Dr Beeching isn’t really the issue, Beeching was given a job to do, the fact that that jobs terms of reference were so seriously flawed is largely irrelevant. Governments today are still able to off load the blame by holding Beeching responsible as they were at the time, where in the annals of history is there any criticism of Marples, surely the biggest crook since those of the Great Train Robbery fame

  8. People always forget it was Marple, Beeching was just the guy with the axe who is the only one remembered. I my area a determined effort was made to get the old track beds build on and bridges removed thus stopping any future restoration.

  9. Re-establishment of many rail connections could also improve goods traffic also – thus taking many heavy goods lorries OFF roads and onto RAIL.
    Look at the success of Channel Tunnel freight!
    DfT should have a strategic plan for freight Rail – including all our admirable restored rail routes, irrespective of ownership or current use.

  10. I Believably Think … the Borders Railway could one day re-open/resurrect a further stretch of what was once the Waverley Route to/only as far as Hawick …

    Even though I’ve yet to travel and visit other places ‘in person’ one day … A lot has changed around Hawick since those days (long before I was ever born), besides … that interestingly ”eagerly must visit” town of Hawick should be a permanent terminus of the Borders Railway, as (having checked out and researched through information) the original station/alignment of track-bed have forever vanished under redevelopment.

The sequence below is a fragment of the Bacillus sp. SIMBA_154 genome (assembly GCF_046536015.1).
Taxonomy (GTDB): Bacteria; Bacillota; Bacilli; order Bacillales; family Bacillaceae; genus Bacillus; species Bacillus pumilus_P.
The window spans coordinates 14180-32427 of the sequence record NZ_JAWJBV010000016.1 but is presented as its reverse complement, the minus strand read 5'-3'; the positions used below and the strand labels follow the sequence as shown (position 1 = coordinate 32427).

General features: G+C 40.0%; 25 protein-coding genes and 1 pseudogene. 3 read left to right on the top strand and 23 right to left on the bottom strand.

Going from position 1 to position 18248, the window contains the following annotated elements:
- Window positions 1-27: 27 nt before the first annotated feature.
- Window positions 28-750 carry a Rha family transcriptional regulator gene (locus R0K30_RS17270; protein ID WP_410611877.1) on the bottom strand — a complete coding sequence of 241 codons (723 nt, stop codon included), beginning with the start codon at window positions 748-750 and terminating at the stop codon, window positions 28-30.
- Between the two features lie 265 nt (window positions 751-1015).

Whilst the other stretch of the WR (whom a Preservation Association are already located/preserved a little stretch at Whitrope Summit and the thankfully still forever existing Riccarton Junction, ought to remain protected, as this stretch is a future potential Heritage Railway/the Scottish Borders Very Own Railway Heritage of course.

  11. Furthermore … as much as I agree the Delightful Borders Railway could one day/eventually extend beyond Tweedmouth, though just as far as Hawick (as it’s permanent terminus),

    ”Come The UK Preservation Movement” … That Historic/Eagerly must visit stretch of the former WR at Wonderful Whitrope Summit is forever better of, the Scottish Borders’ very own Heritage Railway – which may see it’s own running line extend down the line as far as Riccarton Junction, especially through the mighty historic Whitrope Tunnel – as far as a Possible Halt (Windy Stack Woodland) towards Shankend (and back).